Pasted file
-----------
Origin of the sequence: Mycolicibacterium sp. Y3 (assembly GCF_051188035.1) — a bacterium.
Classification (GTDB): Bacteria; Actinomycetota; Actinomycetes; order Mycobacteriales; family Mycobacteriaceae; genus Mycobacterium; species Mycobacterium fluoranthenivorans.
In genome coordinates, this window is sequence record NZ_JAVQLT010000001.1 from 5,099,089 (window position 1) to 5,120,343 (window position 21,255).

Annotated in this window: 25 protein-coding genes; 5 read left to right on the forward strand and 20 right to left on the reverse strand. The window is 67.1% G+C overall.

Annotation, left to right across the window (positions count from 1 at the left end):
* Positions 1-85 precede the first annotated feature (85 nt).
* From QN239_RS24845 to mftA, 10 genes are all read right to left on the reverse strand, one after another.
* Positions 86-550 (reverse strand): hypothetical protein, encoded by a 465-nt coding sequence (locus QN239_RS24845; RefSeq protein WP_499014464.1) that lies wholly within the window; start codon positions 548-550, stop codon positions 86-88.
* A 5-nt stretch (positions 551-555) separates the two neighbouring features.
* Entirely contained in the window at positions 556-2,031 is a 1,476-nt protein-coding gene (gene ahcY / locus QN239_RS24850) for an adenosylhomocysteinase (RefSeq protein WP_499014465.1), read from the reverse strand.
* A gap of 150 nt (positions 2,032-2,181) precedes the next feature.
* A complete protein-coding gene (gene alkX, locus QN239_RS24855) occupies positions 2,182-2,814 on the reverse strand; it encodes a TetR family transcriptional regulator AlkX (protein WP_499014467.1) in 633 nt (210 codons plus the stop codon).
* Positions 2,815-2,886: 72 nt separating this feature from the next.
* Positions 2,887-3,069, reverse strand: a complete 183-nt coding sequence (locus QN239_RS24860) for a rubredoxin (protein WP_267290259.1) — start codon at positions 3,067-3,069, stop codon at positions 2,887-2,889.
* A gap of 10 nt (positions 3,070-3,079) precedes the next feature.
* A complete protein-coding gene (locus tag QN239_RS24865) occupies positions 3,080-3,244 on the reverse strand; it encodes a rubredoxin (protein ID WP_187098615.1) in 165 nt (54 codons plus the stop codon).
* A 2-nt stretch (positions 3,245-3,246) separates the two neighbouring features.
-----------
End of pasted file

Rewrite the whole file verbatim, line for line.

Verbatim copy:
Origin of the sequence: Mycolicibacterium sp. Y3 (assembly GCF_051188035.1) — a bacterium.
Classification (GTDB): Bacteria; Actinomycetota; Actinomycetes; order Mycobacteriales; family Mycobacteriaceae; genus Mycobacterium; species Mycobacterium fluoranthenivorans.
In genome coordinates, this window is sequence record NZ_JAVQLT010000001.1 from 5,099,089 (window position 1) to 5,120,343 (window position 21,255).

Annotated in this window: 25 protein-coding genes; 5 read left to right on the forward strand and 20 right to left on the reverse strand. The window is 67.1% G+C overall.

Annotation, left to right across the window (positions count from 1 at the left end):
* Positions 1-85 precede the first annotated feature (85 nt).
* From QN239_RS24845 to mftA, 10 genes are all read right to left on the reverse strand, one after another.
* Positions 86-550 (reverse strand): hypothetical protein, encoded by a 465-nt coding sequence (locus QN239_RS24845; RefSeq protein WP_499014464.1) that lies wholly within the window; start codon positions 548-550, stop codon positions 86-88.
* A 5-nt stretch (positions 551-555) separates the two neighbouring features.
* Entirely contained in the window at positions 556-2,031 is a 1,476-nt protein-coding gene (gene ahcY / locus QN239_RS24850) for an adenosylhomocysteinase (RefSeq protein WP_499014465.1), read from the reverse strand.
* A gap of 150 nt (positions 2,032-2,181) precedes the next feature.
* A complete protein-coding gene (gene alkX, locus QN239_RS24855) occupies positions 2,182-2,814 on the reverse strand; it encodes a TetR family transcriptional regulator AlkX (protein WP_499014467.1) in 633 nt (210 codons plus the stop codon).
* Positions 2,815-2,886: 72 nt separating this feature from the next.
* Positions 2,887-3,069, reverse strand: a complete 183-nt coding sequence (locus QN239_RS24860) for a rubredoxin (protein WP_267290259.1) — start codon at positions 3,067-3,069, stop codon at positions 2,887-2,889.
* A gap of 10 nt (positions 3,070-3,079) precedes the next feature.
* A complete protein-coding gene (locus tag QN239_RS24865) occupies positions 3,080-3,244 on the reverse strand; it encodes a rubredoxin (protein ID WP_187098615.1) in 165 nt (54 codons plus the stop codon).
* A 2-nt stretch (positions 3,245-3,246) separates the two neighbouring features.